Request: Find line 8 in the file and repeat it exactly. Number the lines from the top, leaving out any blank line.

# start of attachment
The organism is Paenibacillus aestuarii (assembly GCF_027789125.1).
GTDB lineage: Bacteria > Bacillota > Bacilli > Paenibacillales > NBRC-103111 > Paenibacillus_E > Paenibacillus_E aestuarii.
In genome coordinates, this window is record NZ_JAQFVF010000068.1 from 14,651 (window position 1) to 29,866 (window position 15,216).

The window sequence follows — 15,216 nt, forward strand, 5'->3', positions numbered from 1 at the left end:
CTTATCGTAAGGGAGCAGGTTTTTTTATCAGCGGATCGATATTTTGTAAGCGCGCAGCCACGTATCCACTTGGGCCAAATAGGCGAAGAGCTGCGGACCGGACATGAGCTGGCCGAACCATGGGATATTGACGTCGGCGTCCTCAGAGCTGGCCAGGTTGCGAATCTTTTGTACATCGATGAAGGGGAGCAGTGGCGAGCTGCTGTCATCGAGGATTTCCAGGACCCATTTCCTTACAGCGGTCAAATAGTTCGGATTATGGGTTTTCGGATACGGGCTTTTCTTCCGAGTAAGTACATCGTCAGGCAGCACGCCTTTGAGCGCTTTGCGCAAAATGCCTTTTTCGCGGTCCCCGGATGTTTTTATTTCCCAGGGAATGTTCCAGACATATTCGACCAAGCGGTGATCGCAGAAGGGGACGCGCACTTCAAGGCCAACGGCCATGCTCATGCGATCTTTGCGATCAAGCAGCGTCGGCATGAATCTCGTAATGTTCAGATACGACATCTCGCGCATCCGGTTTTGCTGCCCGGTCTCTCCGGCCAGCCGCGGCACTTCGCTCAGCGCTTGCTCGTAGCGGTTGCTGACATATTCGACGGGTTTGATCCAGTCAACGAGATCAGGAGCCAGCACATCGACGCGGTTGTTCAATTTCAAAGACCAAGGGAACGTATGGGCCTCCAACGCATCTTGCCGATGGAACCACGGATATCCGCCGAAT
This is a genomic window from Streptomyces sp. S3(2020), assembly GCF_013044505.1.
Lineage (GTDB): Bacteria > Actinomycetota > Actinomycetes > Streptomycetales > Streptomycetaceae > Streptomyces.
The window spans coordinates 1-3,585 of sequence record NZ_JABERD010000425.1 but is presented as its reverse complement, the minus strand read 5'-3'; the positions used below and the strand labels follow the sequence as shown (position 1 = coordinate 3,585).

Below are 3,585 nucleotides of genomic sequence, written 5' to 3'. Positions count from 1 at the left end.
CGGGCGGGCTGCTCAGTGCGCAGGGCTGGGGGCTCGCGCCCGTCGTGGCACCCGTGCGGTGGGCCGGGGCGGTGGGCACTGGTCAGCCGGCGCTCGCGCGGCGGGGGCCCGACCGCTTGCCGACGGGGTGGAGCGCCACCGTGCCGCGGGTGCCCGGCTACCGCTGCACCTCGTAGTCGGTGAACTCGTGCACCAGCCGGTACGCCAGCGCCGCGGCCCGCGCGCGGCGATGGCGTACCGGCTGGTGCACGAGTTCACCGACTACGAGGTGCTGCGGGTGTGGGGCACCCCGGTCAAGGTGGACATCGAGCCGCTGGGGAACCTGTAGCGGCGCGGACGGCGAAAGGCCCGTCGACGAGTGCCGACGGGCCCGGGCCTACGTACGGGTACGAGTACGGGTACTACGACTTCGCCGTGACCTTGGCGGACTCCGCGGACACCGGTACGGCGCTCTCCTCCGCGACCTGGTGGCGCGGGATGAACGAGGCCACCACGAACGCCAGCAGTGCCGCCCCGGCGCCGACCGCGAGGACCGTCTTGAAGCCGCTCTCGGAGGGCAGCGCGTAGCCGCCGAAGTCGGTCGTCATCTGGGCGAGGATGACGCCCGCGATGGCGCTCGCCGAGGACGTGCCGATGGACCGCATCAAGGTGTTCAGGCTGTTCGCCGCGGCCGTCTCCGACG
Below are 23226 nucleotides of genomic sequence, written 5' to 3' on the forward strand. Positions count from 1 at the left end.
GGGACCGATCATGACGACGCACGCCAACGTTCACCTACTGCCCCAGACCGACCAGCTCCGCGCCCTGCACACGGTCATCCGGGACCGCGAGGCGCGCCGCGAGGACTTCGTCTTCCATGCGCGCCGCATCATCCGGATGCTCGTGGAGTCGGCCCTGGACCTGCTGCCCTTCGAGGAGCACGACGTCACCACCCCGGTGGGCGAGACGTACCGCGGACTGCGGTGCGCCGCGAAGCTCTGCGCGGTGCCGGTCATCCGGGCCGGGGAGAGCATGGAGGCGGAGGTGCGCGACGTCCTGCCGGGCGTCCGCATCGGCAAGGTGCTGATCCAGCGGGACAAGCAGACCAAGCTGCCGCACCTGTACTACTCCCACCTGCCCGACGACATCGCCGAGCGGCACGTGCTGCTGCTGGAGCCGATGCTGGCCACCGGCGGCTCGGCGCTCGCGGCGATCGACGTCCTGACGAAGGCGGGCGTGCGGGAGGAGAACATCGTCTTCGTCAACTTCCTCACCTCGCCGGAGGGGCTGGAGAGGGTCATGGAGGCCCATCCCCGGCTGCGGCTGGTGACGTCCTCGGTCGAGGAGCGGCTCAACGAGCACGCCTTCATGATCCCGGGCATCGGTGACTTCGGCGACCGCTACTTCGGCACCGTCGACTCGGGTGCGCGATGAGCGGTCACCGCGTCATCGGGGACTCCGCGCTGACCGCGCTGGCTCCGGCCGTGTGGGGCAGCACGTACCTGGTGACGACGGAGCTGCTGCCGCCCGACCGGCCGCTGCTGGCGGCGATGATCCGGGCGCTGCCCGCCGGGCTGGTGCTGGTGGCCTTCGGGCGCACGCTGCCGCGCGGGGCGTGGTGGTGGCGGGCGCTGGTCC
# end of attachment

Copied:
The window spans coordinates 1-3,585 of sequence record NZ_JABERD010000425.1 but is presented as its reverse complement, the minus strand read 5'-3'; the positions used below and the strand labels follow the sequence as shown (position 1 = coordinate 3,585).